Nectar and ... blood? A surprising source of nutrients for butterflies

Tawny emperor on hand

Butterflies like this tawny emperor sometimes find nutrients in blood, sweat and tears. (Photo by Anita Gould)

When you think about insects that drink blood, chances are you picture mosquitoes or flies — something that stings or bites. But butterflies also drink blood!

I first witnessed this phenomenon in 2016, while surveying butterflies for my graduate research in western Minnesota on a prairie grazed by cattle. I came across a dead cow covered in dozens of clouded sulfur butterflies with their proboscises out (the long straw-like mouthparts through which butterflies feed), lapping up the blood.

Why butterflies sometimes drink blood

It's not just sulfur butterflies that will drink blood given the chance — I've since learned that many different species of butterflies do this.

Rest assured, butterflies are opportunistic blood feeders and don't have the piercing or biting mouthparts of a fly or mosquito. Butterflies won't bite you to drink your blood and they don't harm live creatures through this behavior. They're just taking advantage of whatever food resources happen to be easily available in the environment.

This general behavior is known as "puddling." During puddling, butterflies, and other insects such as sweat bees and planthoppers, land on wet soil, feces, sweat, tears and carrion to feed on minerals and nutrients. Blood, for example, contains sodium and glucose — essential components in the diets of most butterflies, found to increase successful reproduction in some species.

If you've ever noticed a butterfly perched on the corner of an animal’s eye or resting on your arm on a hot summer day, chances are they're lapping up some nutritious tears and sweat.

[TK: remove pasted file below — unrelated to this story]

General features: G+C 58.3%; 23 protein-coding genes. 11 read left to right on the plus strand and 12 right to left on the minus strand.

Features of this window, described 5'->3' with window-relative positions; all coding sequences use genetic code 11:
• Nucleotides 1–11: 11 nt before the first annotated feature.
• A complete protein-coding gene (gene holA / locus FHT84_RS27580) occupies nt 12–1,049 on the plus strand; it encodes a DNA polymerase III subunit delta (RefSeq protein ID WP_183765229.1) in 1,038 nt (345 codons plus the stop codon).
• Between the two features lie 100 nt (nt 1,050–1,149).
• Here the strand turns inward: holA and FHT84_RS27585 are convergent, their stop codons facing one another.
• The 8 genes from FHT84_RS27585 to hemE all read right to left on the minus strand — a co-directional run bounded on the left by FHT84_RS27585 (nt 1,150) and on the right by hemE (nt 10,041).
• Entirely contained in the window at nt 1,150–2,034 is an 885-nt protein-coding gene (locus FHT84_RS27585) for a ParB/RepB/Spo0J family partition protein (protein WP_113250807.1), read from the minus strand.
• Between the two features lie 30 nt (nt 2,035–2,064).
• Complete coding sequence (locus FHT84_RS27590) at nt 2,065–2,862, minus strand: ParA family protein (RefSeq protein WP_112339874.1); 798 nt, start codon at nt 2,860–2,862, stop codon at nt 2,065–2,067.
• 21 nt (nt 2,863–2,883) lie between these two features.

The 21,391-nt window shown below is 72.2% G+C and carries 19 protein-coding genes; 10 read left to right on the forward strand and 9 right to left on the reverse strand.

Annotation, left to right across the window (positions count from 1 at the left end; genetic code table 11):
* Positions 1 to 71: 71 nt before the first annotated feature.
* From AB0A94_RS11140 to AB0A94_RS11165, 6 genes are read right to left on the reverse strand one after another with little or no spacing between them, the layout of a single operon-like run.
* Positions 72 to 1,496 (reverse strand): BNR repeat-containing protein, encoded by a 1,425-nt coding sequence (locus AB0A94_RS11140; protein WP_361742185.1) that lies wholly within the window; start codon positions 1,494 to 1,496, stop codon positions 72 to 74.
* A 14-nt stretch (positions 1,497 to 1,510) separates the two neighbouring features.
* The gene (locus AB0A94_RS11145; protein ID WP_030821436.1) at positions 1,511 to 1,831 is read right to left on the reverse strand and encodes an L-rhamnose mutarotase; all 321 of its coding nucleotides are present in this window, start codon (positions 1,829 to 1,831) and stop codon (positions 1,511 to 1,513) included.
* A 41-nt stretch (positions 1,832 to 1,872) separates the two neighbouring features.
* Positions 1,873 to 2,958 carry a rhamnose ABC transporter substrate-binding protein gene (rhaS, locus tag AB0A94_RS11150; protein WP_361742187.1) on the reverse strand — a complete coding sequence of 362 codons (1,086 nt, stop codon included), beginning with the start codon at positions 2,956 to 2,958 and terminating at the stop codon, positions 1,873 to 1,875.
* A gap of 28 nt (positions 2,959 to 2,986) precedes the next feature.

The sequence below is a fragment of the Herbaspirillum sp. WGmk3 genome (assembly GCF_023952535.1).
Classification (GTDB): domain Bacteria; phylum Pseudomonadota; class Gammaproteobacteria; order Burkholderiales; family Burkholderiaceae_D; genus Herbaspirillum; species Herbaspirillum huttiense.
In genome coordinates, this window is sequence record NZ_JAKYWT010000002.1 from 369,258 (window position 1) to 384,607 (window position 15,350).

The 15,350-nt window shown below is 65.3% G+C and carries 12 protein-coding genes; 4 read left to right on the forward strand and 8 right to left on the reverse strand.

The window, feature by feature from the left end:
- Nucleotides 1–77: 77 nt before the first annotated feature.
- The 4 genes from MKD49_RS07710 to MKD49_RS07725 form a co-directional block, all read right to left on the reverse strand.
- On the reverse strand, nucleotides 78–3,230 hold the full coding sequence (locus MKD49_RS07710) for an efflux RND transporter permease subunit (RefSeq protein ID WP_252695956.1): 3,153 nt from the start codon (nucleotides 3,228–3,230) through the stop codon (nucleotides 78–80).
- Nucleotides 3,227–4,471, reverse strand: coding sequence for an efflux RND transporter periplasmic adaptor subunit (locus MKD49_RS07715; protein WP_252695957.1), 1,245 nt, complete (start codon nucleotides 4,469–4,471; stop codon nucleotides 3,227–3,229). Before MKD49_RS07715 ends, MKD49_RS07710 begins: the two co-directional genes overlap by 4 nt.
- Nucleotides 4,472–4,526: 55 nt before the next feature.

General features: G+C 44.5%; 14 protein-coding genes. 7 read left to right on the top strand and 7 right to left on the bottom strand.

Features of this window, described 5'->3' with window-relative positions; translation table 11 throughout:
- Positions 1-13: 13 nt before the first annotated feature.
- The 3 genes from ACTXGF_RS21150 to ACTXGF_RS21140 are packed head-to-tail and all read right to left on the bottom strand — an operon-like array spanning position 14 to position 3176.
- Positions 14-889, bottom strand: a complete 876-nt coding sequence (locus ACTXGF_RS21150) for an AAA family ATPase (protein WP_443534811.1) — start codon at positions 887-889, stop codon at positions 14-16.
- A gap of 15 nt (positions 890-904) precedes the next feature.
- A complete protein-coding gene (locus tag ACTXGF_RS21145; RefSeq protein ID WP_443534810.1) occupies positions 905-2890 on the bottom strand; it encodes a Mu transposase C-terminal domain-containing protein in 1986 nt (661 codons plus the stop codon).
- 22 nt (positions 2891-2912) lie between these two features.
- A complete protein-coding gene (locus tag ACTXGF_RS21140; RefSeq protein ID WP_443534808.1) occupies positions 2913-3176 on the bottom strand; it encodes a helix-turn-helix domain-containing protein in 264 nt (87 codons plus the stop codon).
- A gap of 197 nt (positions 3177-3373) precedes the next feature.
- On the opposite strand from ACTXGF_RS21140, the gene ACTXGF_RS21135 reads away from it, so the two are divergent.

Tiger swallowtails puddle on the banks of a river, sipping water. (Photo by Bobbie Halchishak/USFWS)

Native flowers preferred — if butterflies can find them

Of course, most adult butterflies in Minnesota rely primarily on nectar for their food. Nectar provides the sugars necessary to fuel flight, mating and reproduction. 

Unfortunately, many areas that once supported diverse wildflower populations have been developed or degraded. This is one reason we focus so much on habitat restoration at FMR.

Native prairie, the primary habitat for many of Minnesota’s native butterfly species, is especially imperiled in Minnesota and throughout the Midwest; we have less than 1% of the native prairie that covered the state as recently as the mid-1800s. Restoring native prairie helps provide the nectar and host plant resources necessary to support robust populations of our native butterflies.

FMR habitat restoration and research

This year, FMR added a pollinator biologist role to its land conservation team. I came on board in the spring to help check the effectiveness of our restoration efforts to support pollinators. Together with volunteers and other staff, I'll continue tracking trends in pollinator abundance and diversity across multiple sites and years.

This summer, I monitored pollinators at five of FMR’s restoration sites from June through September. Here are a few of the butterflies I documented:

The data we collect help us understand how pollinators are using the resources in our restoration sites and identify where we may have gaps. For example, it's important to provide nectar sources that are available throughout the growing season and align with the life cycles of native butterfly species.

You might be familiar with the life cycle and annual migration of the monarch butterfly, which spends several generations in Minnesota during the summer and migrates south to Mexico in the fall to overwinter among the oyamel fir trees, before returning north the following spring. Adult monarchs are present in Minnesota throughout the summer and require nectar throughout the season.

Many of our native non-migratory butterflies, however, have only one or two generations per summer and spend only a few weeks of the year as adults. Without nectar sources available to these butterflies during the few weeks they spend as adults, they would not have the energy to mate and reproduce the next generation — unless they happen to come across a good source of blood, sweat or tears! 

Help support butterflies and their habitats in Minnesota

Check out our article on why insects matter and what you can do about their decline. Sign up for our e-newsletter, Mississippi Messages, to get updates on our latest research. And if you want to help us restore habitat for butterflies and other pollinators, join us as a volunteer.

Explore all of our Conservation updates.

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